Impassibility and revelation : on the relation between immanence and economy in Orthodox and Lutheran thought
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Original versionStudia Theologica 2014, 68(2):169-183 10.1080/0039338X.2014.957865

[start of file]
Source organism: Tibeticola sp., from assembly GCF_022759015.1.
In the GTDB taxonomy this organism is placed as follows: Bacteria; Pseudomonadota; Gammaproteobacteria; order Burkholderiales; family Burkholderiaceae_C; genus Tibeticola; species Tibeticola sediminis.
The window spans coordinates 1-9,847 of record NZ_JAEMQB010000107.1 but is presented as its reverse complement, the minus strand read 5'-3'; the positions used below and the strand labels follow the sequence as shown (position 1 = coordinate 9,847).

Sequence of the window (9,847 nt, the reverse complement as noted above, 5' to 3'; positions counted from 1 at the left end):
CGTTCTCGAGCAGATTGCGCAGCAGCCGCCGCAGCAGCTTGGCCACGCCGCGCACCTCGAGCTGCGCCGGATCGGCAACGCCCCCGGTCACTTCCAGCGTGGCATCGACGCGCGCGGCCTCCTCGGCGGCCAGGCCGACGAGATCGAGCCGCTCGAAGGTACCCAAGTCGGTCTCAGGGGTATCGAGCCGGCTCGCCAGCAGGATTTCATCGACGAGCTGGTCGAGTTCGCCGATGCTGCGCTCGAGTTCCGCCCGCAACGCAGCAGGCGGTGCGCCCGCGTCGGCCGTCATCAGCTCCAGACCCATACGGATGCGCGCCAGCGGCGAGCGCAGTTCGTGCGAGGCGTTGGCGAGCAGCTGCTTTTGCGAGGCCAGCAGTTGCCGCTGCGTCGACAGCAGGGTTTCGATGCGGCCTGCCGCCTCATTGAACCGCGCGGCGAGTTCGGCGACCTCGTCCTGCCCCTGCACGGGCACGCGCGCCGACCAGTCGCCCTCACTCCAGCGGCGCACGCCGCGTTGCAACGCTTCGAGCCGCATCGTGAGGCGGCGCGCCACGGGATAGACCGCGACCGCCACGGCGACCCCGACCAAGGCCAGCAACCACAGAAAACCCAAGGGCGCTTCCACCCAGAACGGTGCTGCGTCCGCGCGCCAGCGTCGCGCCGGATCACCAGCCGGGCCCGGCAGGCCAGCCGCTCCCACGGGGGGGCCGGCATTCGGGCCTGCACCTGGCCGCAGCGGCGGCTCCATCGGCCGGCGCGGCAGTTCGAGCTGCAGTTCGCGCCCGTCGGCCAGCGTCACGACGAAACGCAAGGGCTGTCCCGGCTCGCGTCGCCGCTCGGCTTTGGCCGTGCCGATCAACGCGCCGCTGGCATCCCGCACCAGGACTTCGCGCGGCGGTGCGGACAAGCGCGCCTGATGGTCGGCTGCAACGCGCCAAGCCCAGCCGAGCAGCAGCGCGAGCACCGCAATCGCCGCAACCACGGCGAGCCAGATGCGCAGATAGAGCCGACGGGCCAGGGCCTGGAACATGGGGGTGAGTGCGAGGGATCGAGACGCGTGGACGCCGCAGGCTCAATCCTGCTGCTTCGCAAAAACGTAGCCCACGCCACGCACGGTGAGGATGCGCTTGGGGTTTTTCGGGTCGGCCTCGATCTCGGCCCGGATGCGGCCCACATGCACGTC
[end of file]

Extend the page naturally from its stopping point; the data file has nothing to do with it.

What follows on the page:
What is the relation between divine unchangeability and the reality of change as implied in ideas of creation and redemption? Western Trinitarian theology in the 20th century tended toward emphasizing the significance of change above divine unchangeability, giving it a modalist and Hegelian flavour that questioned the continuity with the church fathers. For this reason, it has been criticized by Orthodox theologians like Vladimir Lossky and David Bentley Hart. Newer scholarship has shown the significance of Luther’s appropriation of the doctrine of divine unknowability and his insistence on the difference between revelation and divine essence for his understanding of the Trinity, which thus may appear to be much closer to the position of the Orthodox critics than to the Lutheran theologians criticized by them. There thus seems to be an unused potential in Luther’s doctrine of the Trinity that should be of interest both for systematic and ecumenical theology.